The disaster that is Kenya’s new “competency-based”curriculum

This is from Business Daily:

….. a Grade Two student at a private primary school in Kiambu County, gets upset every evening that his father, Joseph Mutiga, returns home without a printer.

His homework involves printing assignments almost on a daily basis, and his dad has promised him that he will buy a colour printer to make it easier for him to deliver on the assignments.

print outs must be done in full colour.

The Mutiga household’s story is replicated in most Kenyan households that have school going children in Grade Three and below, who are undertaking the new Competency-Based Curriculum (CBC).

The curriculum, which is set to replace the 8-4-4 system that was criticised for being too theoretical and exam-focused, has won admirers and critics in equal measure.

A small home colour printer costs about Sh10,000, which Mr Mutiga says is a new item on his budget. He is also contemplating installing a home internet connection that will add about Sh2,500 to his monthly budget.

Critics, including the Kenya National Union of Teachers (Knut), have however warned that the new curriculum will entrench inequalities where only children of the rich and middle class families will afford to provide their children with the relatively expensive learning materials.

Public schools, and especially those in rural areas and urban slums, are most affected as their student populations cannot afford the materials required for the new curriculum. In Kirinyaga County, Jerry Mworia says his son previously brought home class assignments that only required him to use a pencil and a book. After the new curriculum took effect, he is now regularly required to buy items that are not stocked in his neighbourhood shops such as modelling clay.

“I had to make a two-hour round trip to Kerugoya, the nearest place I could find plasticine (a brand of modelling clay). I bought a kilogramme for Sh150.

Kenya’s CBC is a caricature of isomorphic mimicry. Teachers are not ready. Parents are not ready. The government is not ready. It all sounds like a sophomore project gone awry.

Yet millions of Kenyan pupils will be subjected to this disaster of a policy. It is not hard to see how the new system will worsen class-based differences in education outcomes. The curriculum is totally divorced from the lived experience of the vast majority of Kenyans.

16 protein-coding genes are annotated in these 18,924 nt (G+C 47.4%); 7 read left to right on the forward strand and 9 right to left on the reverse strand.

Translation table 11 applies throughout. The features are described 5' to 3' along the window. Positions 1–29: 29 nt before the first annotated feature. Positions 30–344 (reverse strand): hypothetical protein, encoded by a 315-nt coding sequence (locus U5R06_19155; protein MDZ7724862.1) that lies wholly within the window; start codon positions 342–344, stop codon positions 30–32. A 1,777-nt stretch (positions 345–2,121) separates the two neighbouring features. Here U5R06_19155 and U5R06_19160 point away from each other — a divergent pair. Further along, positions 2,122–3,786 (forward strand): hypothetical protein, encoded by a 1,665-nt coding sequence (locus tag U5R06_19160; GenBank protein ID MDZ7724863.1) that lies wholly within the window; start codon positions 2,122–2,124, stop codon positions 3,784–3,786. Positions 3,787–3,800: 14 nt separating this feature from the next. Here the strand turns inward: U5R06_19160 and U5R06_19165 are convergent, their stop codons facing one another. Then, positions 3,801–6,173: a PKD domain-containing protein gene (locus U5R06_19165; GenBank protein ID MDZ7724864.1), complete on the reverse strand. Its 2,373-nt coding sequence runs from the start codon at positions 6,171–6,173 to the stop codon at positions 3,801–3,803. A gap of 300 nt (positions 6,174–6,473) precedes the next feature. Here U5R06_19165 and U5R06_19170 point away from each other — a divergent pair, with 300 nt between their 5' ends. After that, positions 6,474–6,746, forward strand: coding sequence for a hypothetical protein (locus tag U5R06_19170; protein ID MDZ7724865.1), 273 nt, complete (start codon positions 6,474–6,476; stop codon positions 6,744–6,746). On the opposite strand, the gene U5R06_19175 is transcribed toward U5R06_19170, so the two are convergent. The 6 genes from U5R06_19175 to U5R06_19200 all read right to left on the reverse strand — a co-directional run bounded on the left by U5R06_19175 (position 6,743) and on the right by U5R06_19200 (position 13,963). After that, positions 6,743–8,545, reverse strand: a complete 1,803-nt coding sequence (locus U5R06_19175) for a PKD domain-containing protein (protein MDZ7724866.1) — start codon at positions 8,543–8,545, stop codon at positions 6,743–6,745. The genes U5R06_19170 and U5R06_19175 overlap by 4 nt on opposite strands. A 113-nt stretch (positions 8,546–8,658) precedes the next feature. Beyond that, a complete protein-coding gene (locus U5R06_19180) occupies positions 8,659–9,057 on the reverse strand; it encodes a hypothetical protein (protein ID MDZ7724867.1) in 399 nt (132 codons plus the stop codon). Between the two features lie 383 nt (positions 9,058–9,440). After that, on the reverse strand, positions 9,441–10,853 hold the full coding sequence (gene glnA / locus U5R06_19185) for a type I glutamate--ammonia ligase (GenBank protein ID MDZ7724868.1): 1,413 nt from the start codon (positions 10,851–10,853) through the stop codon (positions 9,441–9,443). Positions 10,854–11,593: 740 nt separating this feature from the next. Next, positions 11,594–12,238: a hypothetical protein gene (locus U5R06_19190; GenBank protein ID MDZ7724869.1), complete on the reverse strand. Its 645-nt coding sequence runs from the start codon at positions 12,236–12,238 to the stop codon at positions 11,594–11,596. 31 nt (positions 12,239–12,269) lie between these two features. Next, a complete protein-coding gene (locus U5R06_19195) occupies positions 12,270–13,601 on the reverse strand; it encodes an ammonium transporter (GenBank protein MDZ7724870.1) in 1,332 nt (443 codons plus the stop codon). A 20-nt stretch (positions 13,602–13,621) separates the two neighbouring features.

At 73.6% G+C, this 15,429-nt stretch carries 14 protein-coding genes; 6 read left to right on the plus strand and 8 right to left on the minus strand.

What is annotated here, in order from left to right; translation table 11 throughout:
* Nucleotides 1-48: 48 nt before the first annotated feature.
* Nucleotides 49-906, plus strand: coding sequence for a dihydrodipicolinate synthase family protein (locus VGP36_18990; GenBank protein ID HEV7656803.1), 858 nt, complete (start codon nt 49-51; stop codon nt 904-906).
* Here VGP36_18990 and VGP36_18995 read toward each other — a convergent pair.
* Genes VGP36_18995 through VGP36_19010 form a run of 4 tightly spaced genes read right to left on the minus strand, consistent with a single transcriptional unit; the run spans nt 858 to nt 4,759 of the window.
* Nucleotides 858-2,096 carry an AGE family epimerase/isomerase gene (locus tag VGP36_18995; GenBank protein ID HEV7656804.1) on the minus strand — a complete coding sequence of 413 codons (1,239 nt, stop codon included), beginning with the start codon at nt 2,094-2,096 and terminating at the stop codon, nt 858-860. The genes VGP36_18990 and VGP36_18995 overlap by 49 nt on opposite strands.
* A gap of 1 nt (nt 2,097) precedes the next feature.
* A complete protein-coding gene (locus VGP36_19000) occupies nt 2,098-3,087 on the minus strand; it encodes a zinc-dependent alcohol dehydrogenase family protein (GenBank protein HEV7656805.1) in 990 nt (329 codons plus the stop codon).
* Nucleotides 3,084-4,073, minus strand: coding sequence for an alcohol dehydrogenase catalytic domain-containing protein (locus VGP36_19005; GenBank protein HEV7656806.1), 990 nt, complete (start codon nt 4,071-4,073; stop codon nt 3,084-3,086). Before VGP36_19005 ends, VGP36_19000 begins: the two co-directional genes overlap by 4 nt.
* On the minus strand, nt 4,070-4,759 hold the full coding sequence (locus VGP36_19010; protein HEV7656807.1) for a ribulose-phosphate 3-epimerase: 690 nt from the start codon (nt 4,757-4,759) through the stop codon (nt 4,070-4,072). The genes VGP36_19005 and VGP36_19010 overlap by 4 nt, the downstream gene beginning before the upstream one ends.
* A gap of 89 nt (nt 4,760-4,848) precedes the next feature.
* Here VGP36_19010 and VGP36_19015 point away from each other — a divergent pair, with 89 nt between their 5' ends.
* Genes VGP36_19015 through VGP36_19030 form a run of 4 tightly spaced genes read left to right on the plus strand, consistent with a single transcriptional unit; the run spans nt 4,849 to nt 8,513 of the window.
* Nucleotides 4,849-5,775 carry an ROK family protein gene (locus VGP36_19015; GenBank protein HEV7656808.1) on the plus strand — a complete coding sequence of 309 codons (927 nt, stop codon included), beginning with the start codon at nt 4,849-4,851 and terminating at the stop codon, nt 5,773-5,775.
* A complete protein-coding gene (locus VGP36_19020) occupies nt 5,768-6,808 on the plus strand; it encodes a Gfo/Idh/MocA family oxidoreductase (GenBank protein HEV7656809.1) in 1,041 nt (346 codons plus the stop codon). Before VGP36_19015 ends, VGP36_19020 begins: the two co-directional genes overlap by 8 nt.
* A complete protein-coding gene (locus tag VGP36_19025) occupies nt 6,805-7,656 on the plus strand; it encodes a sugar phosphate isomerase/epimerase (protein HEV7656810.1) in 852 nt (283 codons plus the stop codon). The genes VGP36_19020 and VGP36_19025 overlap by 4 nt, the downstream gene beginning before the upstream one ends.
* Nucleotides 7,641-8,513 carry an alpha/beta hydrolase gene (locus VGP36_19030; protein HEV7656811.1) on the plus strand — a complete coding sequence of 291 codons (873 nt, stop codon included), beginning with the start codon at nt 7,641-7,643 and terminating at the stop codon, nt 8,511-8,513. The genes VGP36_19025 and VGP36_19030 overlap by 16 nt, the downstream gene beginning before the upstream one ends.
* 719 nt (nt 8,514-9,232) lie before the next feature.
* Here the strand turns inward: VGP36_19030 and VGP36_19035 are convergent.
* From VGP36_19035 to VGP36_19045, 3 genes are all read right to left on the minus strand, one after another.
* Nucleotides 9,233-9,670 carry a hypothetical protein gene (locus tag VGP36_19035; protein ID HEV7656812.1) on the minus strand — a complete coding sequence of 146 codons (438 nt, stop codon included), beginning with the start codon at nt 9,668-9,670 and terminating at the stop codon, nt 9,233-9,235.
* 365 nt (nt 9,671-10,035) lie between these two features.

Now it would be one thing if the Kenyan government had the capacity to pull it all off. However, the government merely implemented what “consultants” and “advisors”, many of whom obviously had very little local knowledge, suggested. It has done precious little to prepare the country for the policy.

Most reputable education professionals in Kenya oppose the shift.

The textbooks are a disaster. Teachers have not been trained.

Add this to the list of failed “development” projects that are completely divorced from the objective realities of their intended beneficiaries.

Roll-out of the curriculum has taken off poorly, especially in public schools that do not yet have books and other learning materials. Teachers in some public schools were yet to get instruction kits as of late last week. “From the CBC training, we are required to take videos, pictures and in some lessons use the television as a teaching tool, but we do not have any of the supporting equipment and books at my school,” said Mrs Jackline Mueni, a Grade Three teacher in a public school.

Recall that it is the same Uhuru Kenyatta administration that came up with the hair-brained idea to give a laptop to every Standard One pupil. The plan was later shelved, after reality set in.

The clock is ticking on the CBC.


in defense of swahili

Update: the ministry of education has disowned the directive discussed here. Apparently there are still a few sane people under Prof. Ongeri’s docket. Now if only they could also tell us where they took the free primary education money…

When it comes to Swahili I suddenly go nationalist. I think there is something to be said about a people having their own language through which they can package their historical and cultural experiences over time. Kenya has 42 languages and many more dialects. As a nation we can’t use all of them to store our collective experiences. However, unlike most other African states, we are lucky to have a Bantu language that is widely used and that we have appropriated to be our national language. Through Swahili and effective government we can make everyone who speaks Pokot, Sabaot, Kikuyu, Luo or Maragoli Kenyan by creating an imagined community of shared experiences.

The reason I bring this up is that the busy bodies at the Ministry of Education have decided to make Swahili optional at KCPE level. Pupils will be given the option of taking Swahili or sign language. This is madness. I am not against people learning sign language. My concern is that those who will readily place out of Swahili are the very pupils who ought to be learning and speaking more of the language. My conjecture is that the only schools that will afford good sign language teachers will be the pricier ones in the urban areas. These schools have students who can barely speak Swahili because English is the only language they can truly claim to speak. This is a shame.

While we continue trying to Kenyanize people in West Pokot, Suba, Mogotio, Maragua and Garsen, we should not forget the youngsters in Nairobi. They need to be educated in Swahili too. In fact I think it is time we had subjects like religious and social studies (at the primary school level) taught in Swahili – along with English, Math and the Sciences which would obviously still be taught in English for practical reasons.